NBA Free Agency: LeBron James Is in a No-Win Situation

Jesse MotiffSenior Analyst IJune 30, 2010

BOSTON - MAY 13:  LeBron James #23 of the Cleveland Cavaliers stands by in the fourth quarter against the Boston Celtics during Game Six of the Eastern Conference Semifinals of the 2010 NBA playoffs at TD Garden on May 13, 2010 in Boston, Massachusetts. The Celtics defeated the Cavaliers 94-85.  NOTE TO USER: User Expressly Acknowledges and agrees that, by downloading and or using this photograph, User is consenting to the terms and conditions of the Getty Images License Agreement.  (Photo by Elsa/Getty Images)
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In mere hours, the NBA free agency period will begin and years of speculation and hope will finally turn into fact and reality. Dwyane Wade, Chris Bosh, Amar'e Stoudemire, Carlos Boozer, Joe Johnson, Dirk Nowitzki, and Paul Pierce could all, theoretically, find themselves with new teams next year.

However, interest for all those players combined doesn't equal the anticipation for LeBron James and which jersey he will wear for the 2010-2011 season. New York? Chicago? Miami? New Jersey? Cleveland? Depending on the day and time, each has been been the stone cold lock to secure his services.

Regardless of where "The King" settles for a new kingdom, expectations will reach a level that even James hasn't seen before.

Should he sign with the Heat, it may be D-Wade's team, but James will still shoulder the burden of winning a championship. He, not Wade, is the reigning two-time MVP. Even with a stellar supporting cast, anything short of bringing a title to South Beach and James will be blamed for a playoff flub. 

Winning a championship won't do James any favors either. Wade will be seen as the mastermind that brought him to Miami. Having already won a title, Wade would forever be ahead of him for total number of rings, and that could have a big effect on each man's legacy in the future.

Chicago may be starting with a better supporting cast than Miami, but the pressure may be worse in the Windy City.

Not only will James again be blamed for any playoff failures, but he will forever be in Michael Jordan's shadow. He'll have to win titles for the better part of the next decade before even being compared to Jordan and the six titles he won, or the eight total he could have had without a minor league baseball stint.

Derrick Rose, Joakim Noah, and another big name free agent signing would be a great start towards a championship push, but critics would still downplay his accomplishments for having to switch franchises to win a title.

New York and New Jersey have been preparing for a LeBron move to The Big Apple for over two seasons. Although New Jersey may seem like a ideal situation, expectations again could do James in.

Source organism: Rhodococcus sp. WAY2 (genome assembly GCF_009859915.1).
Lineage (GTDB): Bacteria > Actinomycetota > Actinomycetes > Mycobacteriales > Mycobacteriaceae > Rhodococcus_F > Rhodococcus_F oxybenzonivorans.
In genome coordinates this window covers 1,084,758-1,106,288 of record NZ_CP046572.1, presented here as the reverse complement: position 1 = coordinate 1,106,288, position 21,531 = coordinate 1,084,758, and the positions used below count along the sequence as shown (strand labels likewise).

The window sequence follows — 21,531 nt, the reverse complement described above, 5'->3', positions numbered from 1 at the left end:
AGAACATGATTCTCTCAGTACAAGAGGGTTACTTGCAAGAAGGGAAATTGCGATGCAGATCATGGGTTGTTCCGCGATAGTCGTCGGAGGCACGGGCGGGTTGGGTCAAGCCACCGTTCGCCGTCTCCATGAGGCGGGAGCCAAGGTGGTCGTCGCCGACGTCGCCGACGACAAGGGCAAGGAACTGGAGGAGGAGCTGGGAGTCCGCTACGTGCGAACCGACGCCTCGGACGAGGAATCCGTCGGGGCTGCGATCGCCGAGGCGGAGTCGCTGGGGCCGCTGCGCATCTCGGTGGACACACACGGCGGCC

With a new owner, coach, and a ton of cap space, the Nets could transform into an overnight contender in the Eastern Conference. Much like the other potential destinations, once the Nets make the playoffs, anything short of a title will be considered a failed season. 

New York may be the worst destination of all. Yes, LeBron would rule the city, and he could expand to a billion-dollar empire, but fans of the Knicks will expect more than just a handful of titles.

The Knicks have been yearning for a title since 1973. That's 37 years of New York-pressure built up. No other city can comprehend the desperation and need for a title like that of New York. 

Additionally, the Knicks don't have a core nearly as ready for a title push compared to Miami or Chicago. Fans will expect 60-plus wins and a title for the 2011 season. Anything short of that, and LeBron could become the new Alex Rodriguez prior to 2009. Unfortunately, James won't have a Derek Jeter-type figure to defer to. All blame will come crashing down on his shoulders.

As unlikely as it may seem, except for those in Ohio, Cleveland may be the safest pick for James. Although Cleveland fans are as desperate as any city in the country for a title, James remaining home will be a title victory in itself. Yes, they would love to welcome a NBA title to their city, but James would forever be a hero to the city and state for choosing to spurn all others for Cleveland.

The Cavaliers don't have the cap space to sign any high-priced free agents, but sign-and-trade deals could always be possible going forward to bring better, younger talent aboard. Of course if James does stay in Cleveland, all basketball fans will have been fooled into believing the biggest non-story in the history of the league. 

Leaving the Cavs could turn James into the most hated man in sports since Brett Favre had a falling out with the Green Bay Packers. He would never be welcomed back in Akron, Cleveland, or anywhere else in Ohio. 

So which city will win the LeBron lottery? The answer has changed three times since writing this piece. In the end, expect much ado about nothing, and LeBron will remain in Cleveland. Any other result will burden James beyond belief with expectations he could never possibly live up to. 

Remember, LeBron, the grass isn't always greener...and neither is the money.

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